By Lisa Johnston
New products on display at the American International Toy Fair, held in N
Samsung is preparing to launch its first smartwatch, and Apple is rumored to be developing its first smart watch.
But for all the hype, the smart watch is an old concept that harkens back to the era when pagers were a top-selling mass-market consumer electronics product.
In 1990, Motorola launched the world's first wristwatch pager, which received numeric pages over traditional paging networks. That same year, startup AT&E began marketing the Seiko Receptor wristwatch pager, which received numeric pages and limited numeric content, such as sports scores, through FM-station side-carrier bands.
In 1997, Timex and Motorola teamed up to offer a wrist-watch word pager that received alphanumeric messages, e-mail, and customizable information updates.
Then in 2003, Microsoft launched its SPOT (Smart Personal Objects Technology) initiative, which the company hoped would deliver more useful — and user-friendly — services than its predecessors. Products were to be available in 2003 but were pushed into 2004.
SPOT pager watches, which received data via FM sideband frequencies, featured such innovations (for the time) as a glanceable displays that presented information, such as weather reports or stock charts, not as slowly scrolling text but as a mix of words and graphics. To further simplify use, a SPOT watch displayed top-level information on a particular information channel, then automatically cycled through more detailed information on the topic. Subscribers could also create a personal channel that cycled through a mix of information that could include weather and a stock portfolio updates.
Data capacity was improved by using FM sidebands to make room for bandwidth-hogging icons, give subscribers a greater level of information-service customization, and accommodate more potential users during peak-usage periods.
The SPOT watches were available briefly from such watch companies as Fossil, Suunto, and Tissot.
Also in 2003, Fossil partnered with Sony Ericsson to develop the technology to create a wristwatch that functioned as an accessory to a cellular phone. Sony Ericsson designed the software for a “caller ID watch” that connected to one’s cellular phone via Bluetooth.
In 2008, Titan Global Commerce, the marketer of Epoq-branded TVs, portable media players (PMPs), and PDA-phones, launched the first smart watchphone based on the Windows Mobile OS. The unlocked quad-band GSM/GPRS EGP-98B, retailing for a suggested $699, featured Windows Mobile 5 Standard OS and 1.4-inch OLED touchscreen display, which switched among displays of an analog clock, cellphone, and Windows Mobile desktop.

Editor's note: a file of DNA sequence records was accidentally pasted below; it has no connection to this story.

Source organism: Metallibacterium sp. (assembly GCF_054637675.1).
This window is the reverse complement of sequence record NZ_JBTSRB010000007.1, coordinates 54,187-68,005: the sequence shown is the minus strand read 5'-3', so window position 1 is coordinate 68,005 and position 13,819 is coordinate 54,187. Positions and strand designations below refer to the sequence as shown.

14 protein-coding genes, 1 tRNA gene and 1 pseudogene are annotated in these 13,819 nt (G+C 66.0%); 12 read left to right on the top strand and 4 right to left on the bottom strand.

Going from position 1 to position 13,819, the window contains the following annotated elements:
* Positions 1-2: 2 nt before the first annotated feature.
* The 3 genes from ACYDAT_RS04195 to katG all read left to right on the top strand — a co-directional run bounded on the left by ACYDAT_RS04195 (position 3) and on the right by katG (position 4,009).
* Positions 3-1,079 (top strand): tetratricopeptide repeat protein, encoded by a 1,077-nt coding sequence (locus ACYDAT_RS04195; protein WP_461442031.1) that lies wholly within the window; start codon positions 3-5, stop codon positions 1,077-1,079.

It featured 802.11b/g WiFi, 1.3-megapixel camera, embedded speaker and microphone, Bluetooth, included stereo Bluetooth headset, A/V playback, voice recorder, and WAP web browser. Wi-Fi could be used for AV streaming, web browsing, and synchronization with email servers.
Other Epoq watch phones featured touchscreen displays but not Windows Mobile OS.
Some of the first smart watches of the modern smartphone era (dating to the launch of the first iPhone in 2007) include models from Motorola, which launched the MotoActv in 2011. It was more of a fitness watch that offered cellphone notifications and control of smartphone-stored music. Sony launched its first smart watch in 2012, and 2013 saw the introduction of such models as the Pebble and The Martian Passport, which enabled Dick Tracy-like phone conversations though the watch via Bluetooth.
And of course, multiple companies today offer fitness watches, many with built-in GPS.
The concept of a smart device on the wrist hasn’t changed in decades, but the technology has, and improvements in technology might make the concept fly this time.
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